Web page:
Superior Court Judge Brenda Weaver presented a budget that was up only very slightly even though she had added one new court to handle mental illness cases which produces a tremendous savings with jail and law enforcement costs. Mentally ill inmates are the most expensive to house and any time she can deal with them outside the jail, it saves money for the county, according to Weaver’s presentation.

She said the new court has been very effective. 

The commissioners indicated they would like to have a proposed budget ready to present by November 21st so that it could be advertised and adopted during December.



Linus & Lucy
+7 #1 Linus & Lucy 2013-11-06 12:31
The $400,000 spent to square away the tax assessors Young Life Church lawsuit fiasco would take care of most all of the projected shortfall. Barnes might want to think of 'whittling' & changes in a county office where the proper ego 'cuts' would keep such from happening again.
Mr. Wilson
+4 #2 Mr. Wilson 2013-11-06 19:52
I was hoping for $15 million myself, Not that I expect $15 million in cuts, but make a effort Here's a few starting points:

1.What is the state mandated services that the county is required to fill
2. Public Safety no more Tahoes
3. Public Works

Everything else is considered a luxury. spin off the water authority, recreation and any entity and make them pay their own way without county subsidy. Who pays for school resource officers county or school system? Who cleans the buildings? Self Insurance for health and workmen's comp go to a four day work week. Raise fees and raise or lower temperature in the buildings. Do the day of reckoning and be done with it. Then rebuild for the future with quality.
Mr. Wilson
+1 #3 Mr. Wilson 2013-11-07 08:32
Another item is how is the budget process done? We should be using line item budgeting and zero based budgeting. This forces the department heads to rejustify the expense each year.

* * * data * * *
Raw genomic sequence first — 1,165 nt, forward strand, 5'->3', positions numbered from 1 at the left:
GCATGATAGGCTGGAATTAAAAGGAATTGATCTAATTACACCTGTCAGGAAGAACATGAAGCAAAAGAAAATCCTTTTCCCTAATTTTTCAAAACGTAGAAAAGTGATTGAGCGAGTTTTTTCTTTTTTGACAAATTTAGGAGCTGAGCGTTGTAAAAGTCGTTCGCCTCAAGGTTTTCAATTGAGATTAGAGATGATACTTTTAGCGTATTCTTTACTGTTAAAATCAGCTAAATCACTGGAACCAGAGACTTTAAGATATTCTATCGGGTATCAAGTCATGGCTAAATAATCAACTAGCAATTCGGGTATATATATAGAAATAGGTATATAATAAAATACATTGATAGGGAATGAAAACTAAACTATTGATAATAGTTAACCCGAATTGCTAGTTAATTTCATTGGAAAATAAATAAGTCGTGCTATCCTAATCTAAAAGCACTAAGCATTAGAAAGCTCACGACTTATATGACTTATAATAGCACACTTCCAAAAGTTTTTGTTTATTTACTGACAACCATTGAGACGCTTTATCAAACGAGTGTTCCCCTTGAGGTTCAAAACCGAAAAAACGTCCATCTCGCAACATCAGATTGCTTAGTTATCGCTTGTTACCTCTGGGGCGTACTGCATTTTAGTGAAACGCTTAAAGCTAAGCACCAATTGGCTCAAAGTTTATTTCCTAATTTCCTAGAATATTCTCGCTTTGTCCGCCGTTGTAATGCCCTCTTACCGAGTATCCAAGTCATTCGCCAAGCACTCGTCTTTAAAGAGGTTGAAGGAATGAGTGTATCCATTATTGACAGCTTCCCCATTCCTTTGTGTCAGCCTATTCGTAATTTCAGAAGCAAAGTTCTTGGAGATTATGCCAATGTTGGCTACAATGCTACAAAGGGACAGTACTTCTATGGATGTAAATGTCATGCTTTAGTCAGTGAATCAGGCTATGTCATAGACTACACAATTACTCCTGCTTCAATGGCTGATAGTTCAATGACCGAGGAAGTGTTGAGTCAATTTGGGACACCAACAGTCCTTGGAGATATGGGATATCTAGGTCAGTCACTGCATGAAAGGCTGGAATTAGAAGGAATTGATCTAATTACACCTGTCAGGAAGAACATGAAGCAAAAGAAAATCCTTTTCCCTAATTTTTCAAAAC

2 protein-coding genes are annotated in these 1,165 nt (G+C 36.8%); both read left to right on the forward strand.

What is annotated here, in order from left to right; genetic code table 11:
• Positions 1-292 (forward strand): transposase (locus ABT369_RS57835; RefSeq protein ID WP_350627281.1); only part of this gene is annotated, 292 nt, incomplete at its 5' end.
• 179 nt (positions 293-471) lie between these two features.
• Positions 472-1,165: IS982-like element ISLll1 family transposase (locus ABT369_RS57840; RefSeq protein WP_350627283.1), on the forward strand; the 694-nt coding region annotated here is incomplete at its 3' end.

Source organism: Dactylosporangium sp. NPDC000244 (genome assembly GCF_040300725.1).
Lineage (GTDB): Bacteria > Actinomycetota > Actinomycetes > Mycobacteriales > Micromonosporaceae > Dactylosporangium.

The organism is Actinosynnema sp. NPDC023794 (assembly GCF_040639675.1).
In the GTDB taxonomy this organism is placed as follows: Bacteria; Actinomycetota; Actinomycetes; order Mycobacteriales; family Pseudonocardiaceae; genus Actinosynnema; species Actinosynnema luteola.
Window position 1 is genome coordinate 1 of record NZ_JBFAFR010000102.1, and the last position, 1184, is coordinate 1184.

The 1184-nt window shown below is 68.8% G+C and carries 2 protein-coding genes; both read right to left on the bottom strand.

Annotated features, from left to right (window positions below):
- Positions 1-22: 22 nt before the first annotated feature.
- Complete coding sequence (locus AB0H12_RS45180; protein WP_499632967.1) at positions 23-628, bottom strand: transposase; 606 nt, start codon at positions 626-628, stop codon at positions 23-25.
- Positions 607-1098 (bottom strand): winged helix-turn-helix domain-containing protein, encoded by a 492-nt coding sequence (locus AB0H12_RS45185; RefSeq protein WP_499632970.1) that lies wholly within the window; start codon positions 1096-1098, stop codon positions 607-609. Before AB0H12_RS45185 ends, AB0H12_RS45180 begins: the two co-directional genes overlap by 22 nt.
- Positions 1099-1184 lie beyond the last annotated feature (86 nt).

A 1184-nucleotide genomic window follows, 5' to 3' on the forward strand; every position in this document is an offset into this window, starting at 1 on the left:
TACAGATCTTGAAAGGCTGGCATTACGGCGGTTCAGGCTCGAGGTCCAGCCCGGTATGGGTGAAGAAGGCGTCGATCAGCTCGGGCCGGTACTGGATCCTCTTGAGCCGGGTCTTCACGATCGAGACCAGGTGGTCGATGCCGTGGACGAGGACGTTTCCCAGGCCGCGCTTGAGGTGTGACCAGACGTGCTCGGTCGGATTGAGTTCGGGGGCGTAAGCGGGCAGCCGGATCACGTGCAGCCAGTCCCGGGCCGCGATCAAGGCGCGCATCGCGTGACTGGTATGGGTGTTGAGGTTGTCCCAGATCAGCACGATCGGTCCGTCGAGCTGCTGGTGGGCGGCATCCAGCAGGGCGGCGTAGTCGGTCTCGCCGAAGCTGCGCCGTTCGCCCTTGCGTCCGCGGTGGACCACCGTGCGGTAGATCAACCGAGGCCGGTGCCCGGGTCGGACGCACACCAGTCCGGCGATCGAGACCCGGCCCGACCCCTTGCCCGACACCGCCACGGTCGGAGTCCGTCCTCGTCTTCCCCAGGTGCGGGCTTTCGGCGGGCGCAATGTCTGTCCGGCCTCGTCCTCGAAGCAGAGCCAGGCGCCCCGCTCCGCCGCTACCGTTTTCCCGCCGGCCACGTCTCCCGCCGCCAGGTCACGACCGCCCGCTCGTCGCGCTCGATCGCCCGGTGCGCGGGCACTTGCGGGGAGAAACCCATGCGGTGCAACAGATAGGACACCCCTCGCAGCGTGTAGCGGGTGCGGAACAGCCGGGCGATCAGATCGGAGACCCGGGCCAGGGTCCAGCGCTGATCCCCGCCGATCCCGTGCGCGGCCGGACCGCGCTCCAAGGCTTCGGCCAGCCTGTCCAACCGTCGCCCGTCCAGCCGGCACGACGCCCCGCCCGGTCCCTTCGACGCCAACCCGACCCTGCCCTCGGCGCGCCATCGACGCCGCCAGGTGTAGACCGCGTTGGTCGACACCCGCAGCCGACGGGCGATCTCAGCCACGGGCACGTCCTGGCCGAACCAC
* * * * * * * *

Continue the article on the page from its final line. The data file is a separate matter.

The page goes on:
RIght now I could lay off about 10 to 30 people with a blink of an eye. These aren't the low tier, but management and assistants that really don't provide "that much value" in the grand scheme of county services. Let's get this over with so we can move to economic development and get the county growing again instead of it's "almost depressed" state of affairs.
+4 #4 Trident 2013-11-07 11:35
I'm curious how much we're paying the West End Commissioner's for rent on the Sheriff's Office and Ambulance Station in Hinton. There is a volunteer fire station across the street so couldn't we move those over there and save some money?
Robert Sturges
+3 #5 Robert Sturges 2013-11-10 13:50
The City of Sandy Springs should be a model for every municipality in Georgia. Take a hard look at how they manage. Then consider the fact that Pickens county is basically operating a jobs program with 90-92% of a nearly $21 million dollar annual budget spent on benefits for 280 employees? That leaves approximately $2 million for ACTUAL expenses? What the heck is up with that? It's a joke and the taxpayers are not laughing. At least not this taxpayer after reading this article.
pinto colvig
0 #6 pinto colvig 2013-11-11 14:57
on average nationwide, 80 to 90 percent of any government agency's budget is dedicated to personnel, historically. this is not an anomaly. It takes people to run services, and those people have to be paid. the only way to cut services is to get rid of employees.
pinto colvig
+1 #7 pinto colvig 2013-11-11 15:28
Quoting Mr. Wilson:
Another item is how is the budget process done? We should be using line item budgeting and zero based budgeting. This forces the department heads to rejustify the expense each year.

This is the 21st century, Mr. Wilson. Not the 1920s.